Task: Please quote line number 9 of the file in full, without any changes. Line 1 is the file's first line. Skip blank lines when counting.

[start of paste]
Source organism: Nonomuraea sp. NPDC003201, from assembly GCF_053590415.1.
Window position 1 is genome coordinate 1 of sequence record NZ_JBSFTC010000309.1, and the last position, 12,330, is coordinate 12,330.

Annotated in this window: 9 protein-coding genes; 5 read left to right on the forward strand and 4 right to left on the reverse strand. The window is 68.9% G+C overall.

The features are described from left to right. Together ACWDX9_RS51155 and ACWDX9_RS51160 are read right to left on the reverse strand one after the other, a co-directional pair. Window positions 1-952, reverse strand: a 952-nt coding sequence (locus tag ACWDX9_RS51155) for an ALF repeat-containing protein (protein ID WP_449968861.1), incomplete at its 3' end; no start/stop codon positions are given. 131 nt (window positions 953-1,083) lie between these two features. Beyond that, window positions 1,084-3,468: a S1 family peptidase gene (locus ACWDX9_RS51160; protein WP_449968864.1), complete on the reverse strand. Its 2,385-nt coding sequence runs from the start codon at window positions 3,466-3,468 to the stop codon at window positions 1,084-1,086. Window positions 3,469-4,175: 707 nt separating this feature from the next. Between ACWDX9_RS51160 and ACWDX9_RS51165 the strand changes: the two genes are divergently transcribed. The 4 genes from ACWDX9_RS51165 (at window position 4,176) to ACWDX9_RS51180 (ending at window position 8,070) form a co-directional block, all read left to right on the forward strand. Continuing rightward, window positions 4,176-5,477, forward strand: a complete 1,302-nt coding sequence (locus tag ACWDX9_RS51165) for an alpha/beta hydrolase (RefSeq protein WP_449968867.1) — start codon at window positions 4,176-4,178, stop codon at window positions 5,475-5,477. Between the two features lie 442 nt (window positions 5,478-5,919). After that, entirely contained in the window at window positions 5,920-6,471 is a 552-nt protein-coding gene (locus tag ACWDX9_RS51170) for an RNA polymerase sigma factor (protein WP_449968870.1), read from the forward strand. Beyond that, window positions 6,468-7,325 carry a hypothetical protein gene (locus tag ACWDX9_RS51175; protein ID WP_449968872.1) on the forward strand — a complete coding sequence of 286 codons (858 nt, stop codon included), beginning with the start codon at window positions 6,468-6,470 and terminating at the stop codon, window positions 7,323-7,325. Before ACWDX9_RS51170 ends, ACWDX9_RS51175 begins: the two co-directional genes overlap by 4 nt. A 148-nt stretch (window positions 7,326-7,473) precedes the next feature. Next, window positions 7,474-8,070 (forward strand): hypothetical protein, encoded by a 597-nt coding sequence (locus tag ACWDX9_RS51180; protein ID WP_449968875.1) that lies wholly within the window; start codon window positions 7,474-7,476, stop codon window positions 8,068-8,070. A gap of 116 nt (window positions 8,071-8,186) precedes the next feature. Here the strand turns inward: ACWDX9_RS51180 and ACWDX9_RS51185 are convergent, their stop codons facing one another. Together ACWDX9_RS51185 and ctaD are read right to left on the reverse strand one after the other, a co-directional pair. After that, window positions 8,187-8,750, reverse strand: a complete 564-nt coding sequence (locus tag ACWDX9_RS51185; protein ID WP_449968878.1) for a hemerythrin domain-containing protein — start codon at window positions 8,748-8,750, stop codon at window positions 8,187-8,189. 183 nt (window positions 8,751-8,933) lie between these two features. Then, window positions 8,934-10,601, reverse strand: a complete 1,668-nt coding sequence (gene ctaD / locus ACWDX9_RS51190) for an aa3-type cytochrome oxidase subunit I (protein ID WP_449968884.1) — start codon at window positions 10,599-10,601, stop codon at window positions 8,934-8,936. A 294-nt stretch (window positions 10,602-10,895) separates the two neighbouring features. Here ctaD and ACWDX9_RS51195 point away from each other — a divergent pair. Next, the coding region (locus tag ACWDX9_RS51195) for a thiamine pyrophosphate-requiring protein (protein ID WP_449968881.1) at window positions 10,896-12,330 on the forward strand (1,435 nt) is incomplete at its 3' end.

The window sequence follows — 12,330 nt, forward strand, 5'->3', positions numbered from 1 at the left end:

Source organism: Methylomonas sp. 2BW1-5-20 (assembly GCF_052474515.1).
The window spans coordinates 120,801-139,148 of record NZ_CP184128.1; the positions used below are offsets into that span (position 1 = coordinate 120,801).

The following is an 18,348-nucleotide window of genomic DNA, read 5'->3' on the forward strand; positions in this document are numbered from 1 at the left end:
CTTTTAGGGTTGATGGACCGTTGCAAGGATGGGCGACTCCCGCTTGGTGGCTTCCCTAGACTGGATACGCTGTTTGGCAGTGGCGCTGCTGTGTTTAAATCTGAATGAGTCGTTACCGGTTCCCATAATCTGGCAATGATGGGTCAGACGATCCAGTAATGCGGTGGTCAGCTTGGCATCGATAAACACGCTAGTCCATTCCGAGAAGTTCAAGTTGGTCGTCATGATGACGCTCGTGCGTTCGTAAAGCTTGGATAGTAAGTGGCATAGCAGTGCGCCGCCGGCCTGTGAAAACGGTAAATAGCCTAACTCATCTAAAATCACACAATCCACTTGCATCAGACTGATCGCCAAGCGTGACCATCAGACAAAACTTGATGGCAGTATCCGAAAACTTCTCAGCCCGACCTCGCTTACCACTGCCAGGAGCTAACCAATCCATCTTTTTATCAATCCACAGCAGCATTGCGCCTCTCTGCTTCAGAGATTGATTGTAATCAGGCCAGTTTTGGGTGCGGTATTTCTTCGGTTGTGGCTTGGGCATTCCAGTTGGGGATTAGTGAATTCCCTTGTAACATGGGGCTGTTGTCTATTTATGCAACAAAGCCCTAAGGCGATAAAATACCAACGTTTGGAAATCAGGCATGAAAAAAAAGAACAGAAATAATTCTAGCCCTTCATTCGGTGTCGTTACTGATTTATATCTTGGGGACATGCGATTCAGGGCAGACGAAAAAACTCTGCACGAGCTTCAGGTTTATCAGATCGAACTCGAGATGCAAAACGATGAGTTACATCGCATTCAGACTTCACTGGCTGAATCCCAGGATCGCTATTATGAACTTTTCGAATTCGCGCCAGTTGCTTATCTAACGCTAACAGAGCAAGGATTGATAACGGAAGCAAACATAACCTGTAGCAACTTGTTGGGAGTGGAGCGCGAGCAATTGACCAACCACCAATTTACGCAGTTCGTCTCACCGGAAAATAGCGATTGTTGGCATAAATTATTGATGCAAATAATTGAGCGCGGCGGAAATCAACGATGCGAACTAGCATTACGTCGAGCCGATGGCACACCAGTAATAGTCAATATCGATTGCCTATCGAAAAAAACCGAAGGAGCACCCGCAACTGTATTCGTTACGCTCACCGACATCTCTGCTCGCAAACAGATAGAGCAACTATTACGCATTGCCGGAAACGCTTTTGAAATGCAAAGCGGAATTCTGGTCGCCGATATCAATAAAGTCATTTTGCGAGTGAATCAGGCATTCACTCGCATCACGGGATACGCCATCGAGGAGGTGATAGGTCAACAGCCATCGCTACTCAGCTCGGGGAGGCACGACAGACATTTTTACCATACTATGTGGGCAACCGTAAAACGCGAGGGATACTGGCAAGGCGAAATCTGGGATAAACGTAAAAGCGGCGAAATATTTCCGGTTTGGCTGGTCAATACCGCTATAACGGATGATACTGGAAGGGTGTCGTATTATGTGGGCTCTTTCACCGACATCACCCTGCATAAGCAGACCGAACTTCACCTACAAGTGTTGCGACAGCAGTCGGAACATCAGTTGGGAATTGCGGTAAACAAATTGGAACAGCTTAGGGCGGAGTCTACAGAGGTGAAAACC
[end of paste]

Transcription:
CTTTTAGGGTTGATGGACCGTTGCAAGGATGGGCGACTCCCGCTTGGTGGCTTCCCTAGACTGGATACGCTGTTTGGCAGTGGCGCTGCTGTGTTTAAATCTGAATGAGTCGTTACCGGTTCCCATAATCTGGCAATGATGGGTCAGACGATCCAGTAATGCGGTGGTCAGCTTGGCATCGATAAACACGCTAGTCCATTCCGAGAAGTTCAAGTTGGTCGTCATGATGACGCTCGTGCGTTCGTAAAGCTTGGATAGTAAGTGGCATAGCAGTGCGCCGCCGGCCTGTGAAAACGGTAAATAGCCTAACTCATCTAAAATCACACAATCCACTTGCATCAGACTGATCGCCAAGCGTGACCATCAGACAAAACTTGATGGCAGTATCCGAAAACTTCTCAGCCCGACCTCGCTTACCACTGCCAGGAGCTAACCAATCCATCTTTTTATCAATCCACAGCAGCATTGCGCCTCTCTGCTTCAGAGATTGATTGTAATCAGGCCAGTTTTGGGTGCGGTATTTCTTCGGTTGTGGCTTGGGCATTCCAGTTGGGGATTAGTGAATTCCCTTGTAACATGGGGCTGTTGTCTATTTATGCAACAAAGCCCTAAGGCGATAAAATACCAACGTTTGGAAATCAGGCATGAAAAAAAAGAACAGAAATAATTCTAGCCCTTCATTCGGTGTCGTTACTGATTTATATCTTGGGGACATGCGATTCAGGGCAGACGAAAAAACTCTGCACGAGCTTCAGGTTTATCAGATCGAACTCGAGATGCAAAACGATGAGTTACATCGCATTCAGACTTCACTGGCTGAATCCCAGGATCGCTATTATGAACTTTTCGAATTCGCGCCAGTTGCTTATCTAACGCTAACAGAGCAAGGATTGATAACGGAAGCAAACATAACCTGTAGCAACTTGTTGGGAGTGGAGCGCGAGCAATTGACCAACCACCAATTTACGCAGTTCGTCTCACCGGAAAATAGCGATTGTTGGCATAAATTATTGATGCAAATAATTGAGCGCGGCGGAAATCAACGATGCGAACTAGCATTACGTCGAGCCGATGGCACACCAGTAATAGTCAATATCGATTGCCTATCGAAAAAAACCGAAGGAGCACCCGCAACTGTATTCGTTACGCTCACCGACATCTCTGCTCGCAAACAGATAGAGCAACTATTACGCATTGCCGGAAACGCTTTTGAAATGCAAAGCGGAATTCTGGTCGCCGATATCAATAAAGTCATTTTGCGAGTGAATCAGGCATTCACTCGCATCACGGGATACGCCATCGAGGAGGTGATAGGTCAACAGCCATCGCTACTCAGCTCGGGGAGGCACGACAGACATTTTTACCATACTATGTGGGCAACCGTAAAACGCGAGGGATACTGGCAAGGCGAAATCTGGGATAAACGTAAAAGCGGCGAAATATTTCCGGTTTGGCTGGTCAATACCGCTATAACGGATGATACTGGAAGGGTGTCGTATTATGTGGGCTCTTTCACCGACATCACCCTGCATAAGCAGACCGAACTTCACCTACAAGTGTTGCGACAGCAGTCGGAACATCAGTTGGGAATTGCGGTAAACAAATTGGAACAGCTTAGGGCGGAGTCTACAGAGGTGAAAACC